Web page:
According to exemplary embodiments, in audio encoding and decoding using time-frequency transform processing, when an error occurs in partial frames in a decoded audio signal, by performing smoothing processing in an optimal method according to a signal characteristic in the time domain, a rapid signal fluctuation due to an error frame in the decoded audio signal may be smoothed with low complexity without an additional delay.

In particular, an error frame that is a transient frame or an error frame constituting a burst error may be more accurately reconstructed, and as a result, influence affected to a normal frame next to the error frame may be minimized.

In addition, by copying a predetermined sized segment obtained using phase matching from a plurality of previous frames stored in a buffer to a current frame that is an error frame and performing smoothing processing between adjacent frames, the improvement of reconstructed sound quality for a low frequency band may be additionally expected.

The methods according to the embodiments can be written as computer-executable programs and can be implemented in general-use digital computers that execute the programs by using a non-transitory computer-readable recording medium. In addition, data structures, program instructions, or data files, which can be used in the embodiments, can be recorded on a non-transitory computer-readable recording medium in various ways. The non-transitory computer-readable recording medium is any data storage device that can store data which can be thereafter read by a computer system. Examples of the non-transitory computer-readable recording medium include magnetic storage media, such as hard disks, floppy disks, and magnetic tapes, optical recording media, such as CD-ROMs and DVDs, magneto-optical media, such as optical disks, and hardware devices, such as ROM, RAM, and flash memory, specially configured to store and execute program instructions. In addition, the non-transitory computer-readable recording medium may be a transmission medium for transmitting signal designating program instructions, data structures, or the like. Examples of the program instructions may include not only mechanical language codes created by a compiler but also high-level language codes executable by a computer using an interpreter or the like.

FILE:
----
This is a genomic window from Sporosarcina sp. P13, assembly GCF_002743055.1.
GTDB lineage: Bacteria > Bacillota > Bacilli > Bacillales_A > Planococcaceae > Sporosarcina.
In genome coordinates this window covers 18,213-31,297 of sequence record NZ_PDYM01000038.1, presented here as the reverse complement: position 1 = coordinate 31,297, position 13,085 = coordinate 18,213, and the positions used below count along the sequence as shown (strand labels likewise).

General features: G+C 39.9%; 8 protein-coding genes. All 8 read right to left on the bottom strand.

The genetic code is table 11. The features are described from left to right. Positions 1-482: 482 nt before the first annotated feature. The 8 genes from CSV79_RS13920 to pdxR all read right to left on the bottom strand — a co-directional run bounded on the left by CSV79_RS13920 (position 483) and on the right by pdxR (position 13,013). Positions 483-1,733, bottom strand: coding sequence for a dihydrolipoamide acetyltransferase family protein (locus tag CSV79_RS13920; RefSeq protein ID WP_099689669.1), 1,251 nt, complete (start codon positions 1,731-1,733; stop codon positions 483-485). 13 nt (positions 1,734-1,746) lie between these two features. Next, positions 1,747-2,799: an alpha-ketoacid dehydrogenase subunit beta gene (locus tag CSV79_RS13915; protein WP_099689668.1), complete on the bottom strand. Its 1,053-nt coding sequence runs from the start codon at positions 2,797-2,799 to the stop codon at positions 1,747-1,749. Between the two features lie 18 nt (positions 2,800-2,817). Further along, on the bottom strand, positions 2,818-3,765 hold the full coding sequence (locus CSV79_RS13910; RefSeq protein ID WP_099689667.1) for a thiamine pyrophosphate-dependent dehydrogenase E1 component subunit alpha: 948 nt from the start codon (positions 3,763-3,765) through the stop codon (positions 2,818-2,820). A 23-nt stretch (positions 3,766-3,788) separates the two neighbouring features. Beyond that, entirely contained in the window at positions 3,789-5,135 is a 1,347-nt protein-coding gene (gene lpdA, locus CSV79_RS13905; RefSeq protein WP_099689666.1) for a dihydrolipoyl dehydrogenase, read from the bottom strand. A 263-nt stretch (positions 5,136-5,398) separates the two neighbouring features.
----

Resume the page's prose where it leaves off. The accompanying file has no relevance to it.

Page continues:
While the exemplary embodiments have been particularly shown and described, it will be understood by those of ordinary skill in the art that various changes in form and details may be made therein without departing from the spirit and scope of the inventive concept as defined by the appended claims.